This article Self Control and Aggression got me thinking about what it is I'm training a dog to do when I'm calling it Self Control or Impulse Control. As the article points out, a possible conclusion based on a study in the Journal of Consumer Research "Research has shown that exerting self-control makes people more likely to behave aggressively...” I've experienced this all too many times myself when on a diet or trying to put myself on a daily exercise routine.
Sarah brought into play a new concept in her article above - self denial. Are self control, impulse control and self denial all the same? Is dieting self denial or self control? Is formal exercise a form of punishment and a reflection of self hate or exerting control over one's health?
So where does this get us with creating self control in a dog? Is it really self control we are creating or something else? The second question I asked myself was "are we really controlling our emotions, or are we just suppressing them and that is why they come out in other situations so violently"?
If you read down further in the Wikipedia definition of self control you find a scientific definition based on reinforcement and consequences., motivation and the emotional state necessary to succeed. This I think is more defining of what we do with a dog then just "self control".
So, what are we doing when we teach a dog to sit, to stay, to come or heel or lay down? Are we teaching them self control or control by human? Most of you who know me know that I don't agree that obedience teaches self control. It teaches the dog to do what the human asks because of the consequences that occur when they don't. The rewards in traditional obedience training are few and not necessarily what a dog would consider a reward or even reinforcement and definitely not a necessity.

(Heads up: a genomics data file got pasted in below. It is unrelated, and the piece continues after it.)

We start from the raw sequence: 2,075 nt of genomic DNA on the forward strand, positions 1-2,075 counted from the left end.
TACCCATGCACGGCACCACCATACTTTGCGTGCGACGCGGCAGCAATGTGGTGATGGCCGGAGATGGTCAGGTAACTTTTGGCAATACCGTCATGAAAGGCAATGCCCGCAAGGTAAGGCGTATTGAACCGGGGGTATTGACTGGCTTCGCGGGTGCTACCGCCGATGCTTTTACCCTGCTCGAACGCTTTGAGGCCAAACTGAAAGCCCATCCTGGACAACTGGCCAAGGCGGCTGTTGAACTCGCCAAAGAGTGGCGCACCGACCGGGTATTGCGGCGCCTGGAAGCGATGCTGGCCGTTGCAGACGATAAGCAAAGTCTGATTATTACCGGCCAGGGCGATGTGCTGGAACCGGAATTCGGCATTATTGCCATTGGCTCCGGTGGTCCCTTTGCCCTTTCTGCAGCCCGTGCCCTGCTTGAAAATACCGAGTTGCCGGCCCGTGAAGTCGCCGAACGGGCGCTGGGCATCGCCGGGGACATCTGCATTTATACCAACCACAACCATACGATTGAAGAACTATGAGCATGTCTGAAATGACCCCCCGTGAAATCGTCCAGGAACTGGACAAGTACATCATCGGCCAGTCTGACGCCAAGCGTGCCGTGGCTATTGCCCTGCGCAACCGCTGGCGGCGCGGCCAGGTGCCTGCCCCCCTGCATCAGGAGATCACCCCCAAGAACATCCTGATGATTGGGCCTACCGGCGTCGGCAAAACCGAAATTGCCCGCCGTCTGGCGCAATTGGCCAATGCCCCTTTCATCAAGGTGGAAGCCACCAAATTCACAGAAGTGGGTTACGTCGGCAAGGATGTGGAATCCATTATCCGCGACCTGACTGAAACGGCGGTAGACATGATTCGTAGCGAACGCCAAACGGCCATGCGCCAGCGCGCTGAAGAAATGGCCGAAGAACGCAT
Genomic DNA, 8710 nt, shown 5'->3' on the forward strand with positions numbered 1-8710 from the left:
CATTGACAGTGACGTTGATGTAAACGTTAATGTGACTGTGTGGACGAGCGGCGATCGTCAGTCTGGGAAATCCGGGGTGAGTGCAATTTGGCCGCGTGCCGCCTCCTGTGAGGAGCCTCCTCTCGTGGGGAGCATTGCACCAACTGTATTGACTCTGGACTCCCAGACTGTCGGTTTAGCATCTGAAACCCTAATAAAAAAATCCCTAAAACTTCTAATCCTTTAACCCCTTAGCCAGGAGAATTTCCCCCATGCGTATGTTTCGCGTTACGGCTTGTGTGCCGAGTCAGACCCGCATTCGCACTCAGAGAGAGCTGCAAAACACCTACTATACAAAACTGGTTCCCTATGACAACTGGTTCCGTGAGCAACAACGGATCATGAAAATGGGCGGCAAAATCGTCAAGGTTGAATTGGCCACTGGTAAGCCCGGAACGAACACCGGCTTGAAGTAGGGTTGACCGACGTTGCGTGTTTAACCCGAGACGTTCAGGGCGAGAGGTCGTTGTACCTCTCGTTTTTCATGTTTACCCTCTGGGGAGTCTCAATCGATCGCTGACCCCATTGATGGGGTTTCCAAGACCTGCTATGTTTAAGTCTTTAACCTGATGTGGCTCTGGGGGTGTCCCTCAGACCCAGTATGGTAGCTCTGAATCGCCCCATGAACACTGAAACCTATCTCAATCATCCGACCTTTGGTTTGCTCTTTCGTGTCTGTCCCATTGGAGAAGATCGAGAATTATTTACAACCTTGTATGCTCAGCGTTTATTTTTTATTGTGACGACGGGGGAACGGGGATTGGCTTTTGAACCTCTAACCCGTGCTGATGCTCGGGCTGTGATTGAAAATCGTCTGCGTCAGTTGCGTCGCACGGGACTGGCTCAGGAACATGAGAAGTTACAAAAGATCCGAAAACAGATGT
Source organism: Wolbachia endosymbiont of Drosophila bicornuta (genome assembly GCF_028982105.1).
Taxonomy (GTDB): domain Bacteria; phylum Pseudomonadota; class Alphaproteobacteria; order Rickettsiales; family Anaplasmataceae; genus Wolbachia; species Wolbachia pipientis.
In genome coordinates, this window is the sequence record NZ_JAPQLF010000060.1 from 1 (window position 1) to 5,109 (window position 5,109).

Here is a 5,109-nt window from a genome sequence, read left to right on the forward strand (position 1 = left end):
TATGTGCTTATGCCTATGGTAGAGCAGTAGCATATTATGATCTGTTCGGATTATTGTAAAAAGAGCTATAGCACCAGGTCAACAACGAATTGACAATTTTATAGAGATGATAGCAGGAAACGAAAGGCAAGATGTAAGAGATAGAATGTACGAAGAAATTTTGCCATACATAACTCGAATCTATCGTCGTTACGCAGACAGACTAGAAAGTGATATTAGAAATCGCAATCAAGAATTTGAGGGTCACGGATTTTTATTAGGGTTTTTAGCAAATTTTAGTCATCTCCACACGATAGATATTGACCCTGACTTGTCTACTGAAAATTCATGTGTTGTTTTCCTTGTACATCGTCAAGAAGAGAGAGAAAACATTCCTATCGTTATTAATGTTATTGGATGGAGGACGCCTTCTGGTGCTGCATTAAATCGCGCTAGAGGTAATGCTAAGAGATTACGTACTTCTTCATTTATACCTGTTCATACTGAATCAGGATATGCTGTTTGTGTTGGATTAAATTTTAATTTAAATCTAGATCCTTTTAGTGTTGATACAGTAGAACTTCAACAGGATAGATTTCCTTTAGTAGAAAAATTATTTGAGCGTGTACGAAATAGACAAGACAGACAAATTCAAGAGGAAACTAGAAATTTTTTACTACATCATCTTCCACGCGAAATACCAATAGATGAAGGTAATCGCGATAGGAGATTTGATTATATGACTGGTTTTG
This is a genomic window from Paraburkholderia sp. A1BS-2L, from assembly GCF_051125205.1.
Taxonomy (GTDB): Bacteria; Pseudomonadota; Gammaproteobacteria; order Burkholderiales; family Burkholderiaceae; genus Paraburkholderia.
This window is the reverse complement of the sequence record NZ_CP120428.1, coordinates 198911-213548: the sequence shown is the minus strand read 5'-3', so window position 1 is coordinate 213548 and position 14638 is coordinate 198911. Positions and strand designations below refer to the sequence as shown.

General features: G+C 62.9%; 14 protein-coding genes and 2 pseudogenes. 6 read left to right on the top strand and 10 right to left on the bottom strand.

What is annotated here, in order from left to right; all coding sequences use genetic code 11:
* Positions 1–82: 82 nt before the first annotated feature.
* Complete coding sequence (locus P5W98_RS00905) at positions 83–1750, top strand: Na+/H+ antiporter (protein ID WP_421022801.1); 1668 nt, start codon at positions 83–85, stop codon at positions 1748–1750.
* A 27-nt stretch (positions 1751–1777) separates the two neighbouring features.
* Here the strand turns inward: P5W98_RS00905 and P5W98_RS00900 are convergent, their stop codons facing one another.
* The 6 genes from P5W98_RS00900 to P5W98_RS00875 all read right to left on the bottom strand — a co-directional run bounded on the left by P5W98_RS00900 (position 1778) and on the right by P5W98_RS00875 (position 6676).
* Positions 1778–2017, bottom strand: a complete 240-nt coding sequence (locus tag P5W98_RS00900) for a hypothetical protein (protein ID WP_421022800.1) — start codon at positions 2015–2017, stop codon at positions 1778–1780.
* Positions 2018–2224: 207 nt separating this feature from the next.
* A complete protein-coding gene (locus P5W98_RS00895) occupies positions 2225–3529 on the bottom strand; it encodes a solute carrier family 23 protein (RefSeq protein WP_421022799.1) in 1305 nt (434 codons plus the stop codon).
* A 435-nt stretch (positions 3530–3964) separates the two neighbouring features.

Where is the self control in that? All I see is a strict, fenced in existence for a dog. Sure the dog is helping a human, but does a dog really have the capacity to understand the important job he's doing and feel fullfilled about it? I seriously doubt it. Yes, dogs love jobs, but those jobs either need to be fun, mentally and physically challenging or provide for the basics of life. Dogs do what gets them what they want or what avoids pain and death. All I see in this "training guide" is the avoidance of pain and death and over the years I've had to bring many many service dogs back to balance.
Conservation of energy plays a huge part of what I train in the name of self control. Most dogs, when confronted by a human that has food in their hand and keeps withholding it, will try jumping, lunging, biting, barking and many other strategies for getting that food - mostly assertive methods. Not very energy conscious types of activities. But these methods are what are hard wired into a puppy in order to get an adult to feed them by vomiting up whatever they ate that day. Eventually, the adult dogs teach the puppy to tend to his own necessities and those methods of "begging" are extinguished.
Not so in the human world. Humans tend to let a pup continue those activities and then complain about them when the pup is a 90 lb menace. Humans need to show their pups the same thing they would be learning from the adult dogs in their social group - how to provide for themselves with the least amount of energy expended. In our world that means learning manners about food, doors, cars, walks, guests, cats and other things found in the human existence. The pup needs to learn how to use it's energy to control this environment in order to get it's neeeds met.
Not self control, just conservation of energy, awareness of the environment and the things and other beings in it, awareness of other determinism and self determinism and how they can work together to create a life worth living.